|LETTER TO THE EDITOR
|Year : 2012 | Volume
| Issue : 2 | Page : 104-105
Serratia marcescens in light of biofilm
Rajdeep Saha1, Kalidas Rit2, Rupali Dey2
1 Department of Microbiology, Calcutta National Medical College, Kolkata, West Bengal, India
2 Institute of Postgraduate Medical Education and Research, A.J.C Bose Road, Kolkata, West Bengal, India
|Date of Web Publication||7-Mar-2013|
DA-18, Sector-1, Salt Lake City, Kolkata- 700064, West Bengal
Source of Support: None, Conflict of Interest: None
|How to cite this article:|
Saha R, Rit K, Dey R. Serratia marcescens in light of biofilm
. Ann Nigerian Med 2012;6:104-5
Biofilms are complex communities of single or multiple species of microorganisms that develop on abiotic (rocks) and biotic (host mucosal tissues) surfaces. A biofilm is composed of extracellular polysaccharide (EPS) produced by bacterial cells. Biofilm strains are frequently embedded in the EPS matrix.  Biofilm formation on a urinary catheter is favored due to many reasons like prolonged catheterization, lack of proper aseptic measures during catheter insertion and removal, incompletely treated (urinary tract infection) UTI, and underlying medical diseases like diabetes mellitus.
Serratia marcescens, a Gram-negative rod belonging to the family Enterobacteriaceae, is involved in nosocomial infections, particularly catheter-associated bacteremia, UTI, and wound infections.  S. marcescens may also be found in environments such as dirt, supposedly "sterile" places, and the subgingival biofilm of teeth. 
This study was carried out to study biofilm formation over a urinary catheter persisting for more than 1 month and to compare the minimum inhibitory concentration (MIC) value of antibiotic acting against the planktonic variety of isolated bacteria and minimum biofilm eliminating concentration (MBEC) value of sessile form of the same bacteria.
A total of 203 patients, who were catheterized for more than 1 month, were selected randomly. After collection of urine by aspirating with sterile syringe and needle, the urinary catheter was removed aseptically. About 6 inch catheter tips were collected. They were thoroughly washed with sterile normal saline to remove debris. Catheter tips were scraped with an inoculation loop and scraped material was inoculated on blood agar and MacConkey's agar. After 24 hours of incubation at 37 °C in incubator, isolates were identified by gram stain and biochemical reactions.  Antibiotic sensitivity was done by the Kirby-Bauer method with following antibiotic disks-amikacin, ciprofloxacin, cefoxitin, nitrofurantoin, aztreonam, piperacillin-tazobactum, imipenem.  The MIC value of isolated bacteria was determined by broth dilution with amikacin. Biofilm formation was detected by Mile's method. 
The MBEC value of amikacin was detected with the biofilm colonizers. The MBEC value of amikacin for the biofilm producing strain on the catheter was compared with MIC value of isolated bacterial strain from urine.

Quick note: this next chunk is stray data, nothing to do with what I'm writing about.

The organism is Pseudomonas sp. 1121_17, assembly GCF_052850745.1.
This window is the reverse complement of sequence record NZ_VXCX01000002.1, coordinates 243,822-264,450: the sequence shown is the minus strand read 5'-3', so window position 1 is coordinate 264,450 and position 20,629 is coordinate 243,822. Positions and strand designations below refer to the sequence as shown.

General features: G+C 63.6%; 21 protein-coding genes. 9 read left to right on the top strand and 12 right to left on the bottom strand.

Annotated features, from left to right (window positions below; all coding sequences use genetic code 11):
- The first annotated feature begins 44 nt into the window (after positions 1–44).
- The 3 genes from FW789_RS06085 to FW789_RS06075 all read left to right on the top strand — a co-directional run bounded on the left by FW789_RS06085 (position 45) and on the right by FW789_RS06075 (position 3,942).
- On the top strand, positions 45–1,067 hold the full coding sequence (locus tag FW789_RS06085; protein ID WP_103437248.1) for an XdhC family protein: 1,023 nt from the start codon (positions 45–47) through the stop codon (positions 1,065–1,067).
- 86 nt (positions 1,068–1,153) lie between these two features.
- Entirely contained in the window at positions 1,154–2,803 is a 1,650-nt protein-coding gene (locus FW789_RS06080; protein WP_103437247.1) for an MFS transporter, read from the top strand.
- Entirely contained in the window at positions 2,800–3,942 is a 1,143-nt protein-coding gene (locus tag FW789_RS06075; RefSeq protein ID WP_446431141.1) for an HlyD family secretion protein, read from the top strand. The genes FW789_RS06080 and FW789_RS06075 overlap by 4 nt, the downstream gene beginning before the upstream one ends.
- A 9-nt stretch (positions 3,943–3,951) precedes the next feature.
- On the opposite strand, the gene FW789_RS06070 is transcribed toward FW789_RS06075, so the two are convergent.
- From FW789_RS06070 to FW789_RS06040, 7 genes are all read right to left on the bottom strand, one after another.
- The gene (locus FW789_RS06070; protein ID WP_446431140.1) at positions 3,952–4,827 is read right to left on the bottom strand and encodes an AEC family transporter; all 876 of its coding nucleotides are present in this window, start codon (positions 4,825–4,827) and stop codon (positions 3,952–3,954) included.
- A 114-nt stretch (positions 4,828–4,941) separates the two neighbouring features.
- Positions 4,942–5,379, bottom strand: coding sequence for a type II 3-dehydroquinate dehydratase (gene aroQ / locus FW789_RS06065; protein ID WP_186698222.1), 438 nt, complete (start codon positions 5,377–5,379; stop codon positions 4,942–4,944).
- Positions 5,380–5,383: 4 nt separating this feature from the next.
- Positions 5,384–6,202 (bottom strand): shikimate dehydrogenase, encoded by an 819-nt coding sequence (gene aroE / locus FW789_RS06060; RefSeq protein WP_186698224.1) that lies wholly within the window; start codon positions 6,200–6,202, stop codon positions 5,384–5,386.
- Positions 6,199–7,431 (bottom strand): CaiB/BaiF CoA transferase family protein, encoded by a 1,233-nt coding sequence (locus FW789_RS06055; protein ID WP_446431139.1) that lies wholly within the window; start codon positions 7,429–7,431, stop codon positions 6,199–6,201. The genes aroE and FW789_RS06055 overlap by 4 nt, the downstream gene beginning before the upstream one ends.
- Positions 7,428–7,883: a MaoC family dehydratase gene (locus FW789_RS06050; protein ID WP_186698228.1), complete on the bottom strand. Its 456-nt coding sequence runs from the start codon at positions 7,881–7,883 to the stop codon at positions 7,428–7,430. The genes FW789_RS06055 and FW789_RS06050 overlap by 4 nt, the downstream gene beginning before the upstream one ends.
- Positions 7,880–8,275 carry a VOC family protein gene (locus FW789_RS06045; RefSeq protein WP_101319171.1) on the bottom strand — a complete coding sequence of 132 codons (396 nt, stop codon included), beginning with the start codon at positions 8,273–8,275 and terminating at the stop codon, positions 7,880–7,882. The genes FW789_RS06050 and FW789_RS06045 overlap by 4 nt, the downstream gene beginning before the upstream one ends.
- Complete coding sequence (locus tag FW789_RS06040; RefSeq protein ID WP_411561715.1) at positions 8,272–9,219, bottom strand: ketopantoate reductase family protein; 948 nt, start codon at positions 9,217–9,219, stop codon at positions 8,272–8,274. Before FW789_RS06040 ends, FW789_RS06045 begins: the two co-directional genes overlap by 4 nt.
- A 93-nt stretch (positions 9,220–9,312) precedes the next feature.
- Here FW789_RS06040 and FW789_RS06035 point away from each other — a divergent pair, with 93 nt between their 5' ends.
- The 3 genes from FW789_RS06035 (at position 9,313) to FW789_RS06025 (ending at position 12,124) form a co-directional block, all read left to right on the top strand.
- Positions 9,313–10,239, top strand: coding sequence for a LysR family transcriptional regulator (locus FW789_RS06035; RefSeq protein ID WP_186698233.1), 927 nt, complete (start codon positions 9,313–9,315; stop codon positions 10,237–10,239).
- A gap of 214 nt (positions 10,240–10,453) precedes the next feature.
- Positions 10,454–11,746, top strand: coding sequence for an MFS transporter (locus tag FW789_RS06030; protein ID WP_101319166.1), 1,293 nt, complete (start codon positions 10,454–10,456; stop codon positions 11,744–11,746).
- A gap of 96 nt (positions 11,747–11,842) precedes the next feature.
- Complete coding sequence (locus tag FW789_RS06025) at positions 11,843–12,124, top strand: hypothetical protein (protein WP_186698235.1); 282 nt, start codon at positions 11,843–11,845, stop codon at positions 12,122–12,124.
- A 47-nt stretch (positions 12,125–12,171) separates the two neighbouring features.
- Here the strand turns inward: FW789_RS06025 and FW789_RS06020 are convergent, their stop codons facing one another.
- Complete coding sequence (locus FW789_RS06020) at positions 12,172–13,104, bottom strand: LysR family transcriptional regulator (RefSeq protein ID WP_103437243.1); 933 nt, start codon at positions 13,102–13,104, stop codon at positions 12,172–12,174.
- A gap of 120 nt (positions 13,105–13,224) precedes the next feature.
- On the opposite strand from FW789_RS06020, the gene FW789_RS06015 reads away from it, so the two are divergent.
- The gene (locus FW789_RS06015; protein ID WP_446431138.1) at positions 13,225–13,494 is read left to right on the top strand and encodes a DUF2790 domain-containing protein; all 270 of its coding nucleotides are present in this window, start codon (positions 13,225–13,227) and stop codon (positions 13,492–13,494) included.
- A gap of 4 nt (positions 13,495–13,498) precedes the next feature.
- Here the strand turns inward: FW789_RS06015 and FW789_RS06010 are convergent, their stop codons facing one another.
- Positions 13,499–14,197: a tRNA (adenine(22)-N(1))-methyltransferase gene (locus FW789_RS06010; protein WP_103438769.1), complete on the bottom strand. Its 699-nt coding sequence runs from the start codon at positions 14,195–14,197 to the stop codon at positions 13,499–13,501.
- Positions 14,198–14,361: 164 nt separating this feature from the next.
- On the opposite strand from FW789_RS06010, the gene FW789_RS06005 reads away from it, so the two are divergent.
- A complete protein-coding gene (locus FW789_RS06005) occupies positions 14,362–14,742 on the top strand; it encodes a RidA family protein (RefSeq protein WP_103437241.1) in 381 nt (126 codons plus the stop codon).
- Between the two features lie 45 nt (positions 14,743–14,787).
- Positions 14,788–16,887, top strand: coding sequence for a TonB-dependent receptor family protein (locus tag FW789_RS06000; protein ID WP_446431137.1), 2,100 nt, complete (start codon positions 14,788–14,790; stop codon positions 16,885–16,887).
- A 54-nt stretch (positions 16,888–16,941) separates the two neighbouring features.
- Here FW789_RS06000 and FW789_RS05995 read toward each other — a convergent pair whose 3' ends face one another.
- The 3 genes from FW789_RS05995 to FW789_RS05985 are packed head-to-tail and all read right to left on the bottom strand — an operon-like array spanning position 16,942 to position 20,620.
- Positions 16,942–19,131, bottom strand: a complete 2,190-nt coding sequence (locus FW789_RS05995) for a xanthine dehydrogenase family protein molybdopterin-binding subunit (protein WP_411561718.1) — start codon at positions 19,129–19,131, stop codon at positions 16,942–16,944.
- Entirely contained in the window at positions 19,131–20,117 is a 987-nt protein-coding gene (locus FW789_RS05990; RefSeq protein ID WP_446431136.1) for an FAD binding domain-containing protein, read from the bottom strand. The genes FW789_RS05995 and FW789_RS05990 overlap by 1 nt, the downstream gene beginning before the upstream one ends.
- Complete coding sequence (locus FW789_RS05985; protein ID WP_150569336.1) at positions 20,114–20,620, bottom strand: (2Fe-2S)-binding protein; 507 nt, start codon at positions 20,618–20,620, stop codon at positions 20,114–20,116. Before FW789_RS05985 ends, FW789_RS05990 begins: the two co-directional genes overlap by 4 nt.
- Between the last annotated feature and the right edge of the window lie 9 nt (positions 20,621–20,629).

Out of 203 urinary catheter samples, biofilm was detected over 122 catheter samples out of which 8 (6.5%) samples were Serratia marcescens isolates [Figure 1]. They were chosen for MIC and MBEC determination with Amikacin. MIC and MBEC values were obtained using various amikacin concentrations - 200 μg/ml, 100 μg/ml, 50 μg/ml, 25 μg/ml, 12·5 μg/ml, 6·25 μg/ml, 3 μg/ml, 1.5 μg/ml. In all eight isolates, the MBEC value of sessile form of bacteria within biofilm was much higher than the MIC value of its planktonic form.
The biofilms on urinary catheters pose special problems in their management due to their high treatment refractoriness and persistent source of infections. In this study, it has been shown that, sessile forms of serratia have higher resistance to antimicrobial drugs (MBEC) than their respective planktonic forms (MIC), so any treatment based on the in vitro drug sensitivity test for planktonic form of isolates may not be effective for eliminating same organisms residing within biofilm.
| References|| |
|1.||Flemming HC, Neu TR, Wozniak DJ. The EPS Matrix: The "House of Biofilm Cells". J Bacteriol 2007;189:7945-7. |
|2.||Haddy RI, Mann BL, Nadkarni DD, Cruz RF, Elshoff DJ, Buendia FC, et al. Nosocomial infection in the community hospital: Severe infection due to Serratia species. J Fam Pract 1996;42:273-7. |
|3.||Barbosa FC, Irino K, Carbonell GV, Mayer MP. Characterization of Serratia marcescens isolates from subgingival biofilm, extraoral infections and environment by prodigiosin production, serotyping, and genotyping. Oral Microbiol Immunol 2006;21:53-60. |
|4.||Winn W Jr, Allen S, Janda W, Koneman E, Procop G, Schreckenberger P, et al. Antimicrobial Susceptibility Testing. Koneman's Color Atlas and Textbook of Diagnostic Microbiology. 6 th ed. Philadelphia, Pennsylvania: Lippincott Williams and Wilkins; 2006. p. 1443-75. |
|5.||Miles AA, Misra SS, Irwin JO. The estimation of the0 bactericidal power of the blood. J Hyg (Lond) 1938;38:732-49. |